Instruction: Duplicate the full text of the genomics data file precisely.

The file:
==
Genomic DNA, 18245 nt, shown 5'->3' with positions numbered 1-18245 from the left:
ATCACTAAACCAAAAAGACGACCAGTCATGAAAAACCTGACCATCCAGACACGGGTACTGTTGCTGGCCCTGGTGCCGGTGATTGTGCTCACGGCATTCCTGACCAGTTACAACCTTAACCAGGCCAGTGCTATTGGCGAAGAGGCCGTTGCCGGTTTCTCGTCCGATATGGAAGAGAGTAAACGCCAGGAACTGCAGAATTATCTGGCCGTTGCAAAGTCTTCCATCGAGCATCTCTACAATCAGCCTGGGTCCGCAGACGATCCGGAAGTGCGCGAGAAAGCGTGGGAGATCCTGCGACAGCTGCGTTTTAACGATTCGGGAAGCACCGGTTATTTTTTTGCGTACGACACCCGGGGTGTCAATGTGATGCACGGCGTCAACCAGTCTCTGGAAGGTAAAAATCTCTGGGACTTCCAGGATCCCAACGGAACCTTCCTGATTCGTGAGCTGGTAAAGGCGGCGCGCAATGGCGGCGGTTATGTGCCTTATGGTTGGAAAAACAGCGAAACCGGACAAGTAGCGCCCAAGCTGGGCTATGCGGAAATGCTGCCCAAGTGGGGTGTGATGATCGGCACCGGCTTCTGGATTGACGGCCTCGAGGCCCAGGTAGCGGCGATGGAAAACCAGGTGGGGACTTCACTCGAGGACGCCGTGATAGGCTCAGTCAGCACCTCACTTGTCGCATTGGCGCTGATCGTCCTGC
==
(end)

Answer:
Genomic DNA, 18245 nt, shown 5'->3' with positions numbered 1-18245 from the left:
ATCACTAAACCAAAAAGACGACCAGTCATGAAAAACCTGACCATCCAGACACGGGTACTGTTGCTGGCCCTGGTGCCGGTGATTGTGCTCACGGCATTCCTGACCAGTTACAACCTTAACCAGGCCAGTGCTATTGGCGAAGAGGCCGTTGCCGGTTTCTCGTCCGATATGGAAGAGAGTAAACGCCAGGAACTGCAGAATTATCTGGCCGTTGCAAAGTCTTCCATCGAGCATCTCTACAATCAGCCTGGGTCCGCAGACGATCCGGAAGTGCGCGAGAAAGCGTGGGAGATCCTGCGACAGCTGCGTTTTAACGATTCGGGAAGCACCGGTTATTTTTTTGCGTACGACACCCGGGGTGTCAATGTGATGCACGGCGTCAACCAGTCTCTGGAAGGTAAAAATCTCTGGGACTTCCAGGATCCCAACGGAACCTTCCTGATTCGTGAGCTGGTAAAGGCGGCGCGCAATGGCGGCGGTTATGTGCCTTATGGTTGGAAAAACAGCGAAACCGGACAAGTAGCGCCCAAGCTGGGCTATGCGGAAATGCTGCCCAAGTGGGGTGTGATGATCGGCACCGGCTTCTGGATTGACGGCCTCGAGGCCCAGGTAGCGGCGATGGAAAACCAGGTGGGGACTTCACTCGAGGACGCCGTGATAGGCTCAGTCAGCACCTCACTTGTCGCATTGGCGCTGATCGTCCTGC